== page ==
Handbook of the International Political Economy of Governance
Show Less

Handbook of the International Political Economy of Governance

Edited by Anthony Payne and Nicola Phillips

Since the 1990s many of the assumptions that anchored the study of governance in international political economy (IPE) have been shaken loose. Reflecting on the intriguing and important processes of change that have occurred, and are occurring, Professors Anthony Payne and Nicola Phillips bring together the best research currently being undertaken in the field. They explore the complex ways that the global political economy is presently being governed, and indeed misgoverned.
Buy Book in Print
Show Summary Details
You do not have access to this content

Chapter 4: The ethical dimensions of global governance

James Brassett


Global governance has steadily emerged as the background concept for thinking about a range of issues and practices in global politics. From finance to trade, environmental issues to health, and many pressing social concerns besides, global governance serves as a convenient - and constitutive - signifier for contemporary politics. Despite several rounds of well-weighted critiques of the content, purpose and form of global governance, the idea and practice has grown and adapted. Part of the reason for this emergence, at least, is expedience. State-level policy-makers have encouraged their electorates to view a range of difficult issues as a - or the - primary concern of global governance. Witness the resurgence of the Group of 20 (G20) and the International Monetary Fund (IMF) during the period of the global financial crisis that began in the late 2000s. Equally, a number of international institutions have sought, often in times of crisis, to foster agendas of good governance on a global scale, whereby (apparently) neutral ideas such as transparency, human capital and community have become a key focus (as opposed to, say, domination via class, race or gender structures). In this way, the 'global' in global governance is always and already conceived as both spanning and ordering relations between levels. The idea of global governance meets a widespread and pressing sense that globalisation entails certain political requirements for coordination, authority and legitimacy in complex and interconnected social contexts.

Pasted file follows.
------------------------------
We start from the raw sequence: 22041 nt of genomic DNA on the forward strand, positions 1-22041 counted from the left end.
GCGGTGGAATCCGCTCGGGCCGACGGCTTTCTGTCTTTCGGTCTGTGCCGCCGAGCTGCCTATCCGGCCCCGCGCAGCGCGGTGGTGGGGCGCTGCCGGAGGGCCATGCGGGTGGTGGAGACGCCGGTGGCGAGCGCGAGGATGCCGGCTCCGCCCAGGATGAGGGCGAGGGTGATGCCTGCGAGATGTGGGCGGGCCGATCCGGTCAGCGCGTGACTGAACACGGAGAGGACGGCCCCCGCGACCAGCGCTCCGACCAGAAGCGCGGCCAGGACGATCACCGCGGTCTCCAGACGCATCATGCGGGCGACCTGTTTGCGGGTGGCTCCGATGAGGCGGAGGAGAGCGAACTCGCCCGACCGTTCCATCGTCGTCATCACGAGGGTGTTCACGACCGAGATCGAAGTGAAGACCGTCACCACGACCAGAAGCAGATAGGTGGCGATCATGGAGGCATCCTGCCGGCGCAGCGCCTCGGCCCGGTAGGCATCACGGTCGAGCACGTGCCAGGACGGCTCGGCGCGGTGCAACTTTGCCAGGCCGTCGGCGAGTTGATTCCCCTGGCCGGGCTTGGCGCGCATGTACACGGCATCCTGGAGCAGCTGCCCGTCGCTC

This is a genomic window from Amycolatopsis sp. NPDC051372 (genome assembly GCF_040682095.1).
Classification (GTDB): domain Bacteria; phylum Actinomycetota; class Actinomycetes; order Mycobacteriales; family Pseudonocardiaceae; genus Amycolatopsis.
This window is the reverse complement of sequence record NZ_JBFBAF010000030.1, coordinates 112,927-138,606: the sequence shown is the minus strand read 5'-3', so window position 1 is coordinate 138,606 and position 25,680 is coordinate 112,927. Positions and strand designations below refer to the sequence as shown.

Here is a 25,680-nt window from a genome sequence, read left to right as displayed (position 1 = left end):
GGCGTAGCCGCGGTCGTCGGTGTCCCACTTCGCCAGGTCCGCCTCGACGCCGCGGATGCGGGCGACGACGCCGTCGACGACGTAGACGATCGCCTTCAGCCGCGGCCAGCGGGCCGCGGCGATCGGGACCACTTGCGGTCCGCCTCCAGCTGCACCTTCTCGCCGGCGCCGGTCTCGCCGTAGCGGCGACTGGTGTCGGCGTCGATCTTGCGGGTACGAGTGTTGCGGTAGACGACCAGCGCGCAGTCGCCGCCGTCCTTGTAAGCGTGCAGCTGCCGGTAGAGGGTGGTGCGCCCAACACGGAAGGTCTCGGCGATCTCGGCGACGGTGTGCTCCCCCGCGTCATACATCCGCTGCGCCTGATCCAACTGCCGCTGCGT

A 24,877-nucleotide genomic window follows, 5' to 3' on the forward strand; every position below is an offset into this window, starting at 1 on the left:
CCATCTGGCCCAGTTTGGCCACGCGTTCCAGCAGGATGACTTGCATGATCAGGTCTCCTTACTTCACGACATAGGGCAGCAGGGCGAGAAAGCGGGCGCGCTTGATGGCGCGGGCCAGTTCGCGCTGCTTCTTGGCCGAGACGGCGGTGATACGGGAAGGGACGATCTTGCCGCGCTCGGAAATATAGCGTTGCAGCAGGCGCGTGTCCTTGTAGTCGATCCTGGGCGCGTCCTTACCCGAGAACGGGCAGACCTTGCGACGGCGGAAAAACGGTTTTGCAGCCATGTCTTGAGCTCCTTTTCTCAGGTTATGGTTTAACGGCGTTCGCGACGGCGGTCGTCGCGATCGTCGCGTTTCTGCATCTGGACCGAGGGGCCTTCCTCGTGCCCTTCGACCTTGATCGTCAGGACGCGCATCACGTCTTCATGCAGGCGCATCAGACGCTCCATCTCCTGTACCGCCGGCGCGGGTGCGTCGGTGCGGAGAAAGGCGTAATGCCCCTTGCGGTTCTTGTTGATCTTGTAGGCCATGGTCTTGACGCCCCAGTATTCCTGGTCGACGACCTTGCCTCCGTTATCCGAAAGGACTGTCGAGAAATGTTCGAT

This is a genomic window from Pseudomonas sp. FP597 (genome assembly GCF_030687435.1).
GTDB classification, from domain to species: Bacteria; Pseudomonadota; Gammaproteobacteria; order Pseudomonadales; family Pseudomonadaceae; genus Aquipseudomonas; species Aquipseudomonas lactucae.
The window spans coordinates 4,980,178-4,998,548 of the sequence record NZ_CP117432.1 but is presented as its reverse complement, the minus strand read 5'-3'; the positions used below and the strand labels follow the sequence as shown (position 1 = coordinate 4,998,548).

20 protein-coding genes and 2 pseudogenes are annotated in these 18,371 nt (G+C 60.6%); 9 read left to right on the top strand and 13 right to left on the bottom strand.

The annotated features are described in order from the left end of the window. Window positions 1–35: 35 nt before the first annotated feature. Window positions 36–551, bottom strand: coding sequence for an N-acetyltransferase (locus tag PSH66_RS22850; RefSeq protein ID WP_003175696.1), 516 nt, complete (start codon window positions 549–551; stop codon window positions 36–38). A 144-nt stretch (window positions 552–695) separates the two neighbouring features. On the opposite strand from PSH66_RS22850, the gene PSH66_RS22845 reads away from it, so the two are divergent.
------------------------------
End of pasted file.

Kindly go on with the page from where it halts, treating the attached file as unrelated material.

You are not authenticated to view the full text of this chapter or article.

Elgaronline requires a subscription or purchase to access the full text of books or journals. Please login through your library system or with your personal username and password on the homepage.

Non-subscribers can freely search the site, view abstracts/ extracts and download selected front matter and introductory chapters for personal use.

Your library may not have purchased all subject areas. If you are authenticated and think you should have access to this title, please contact your librarian.

Further information

or login to access all content.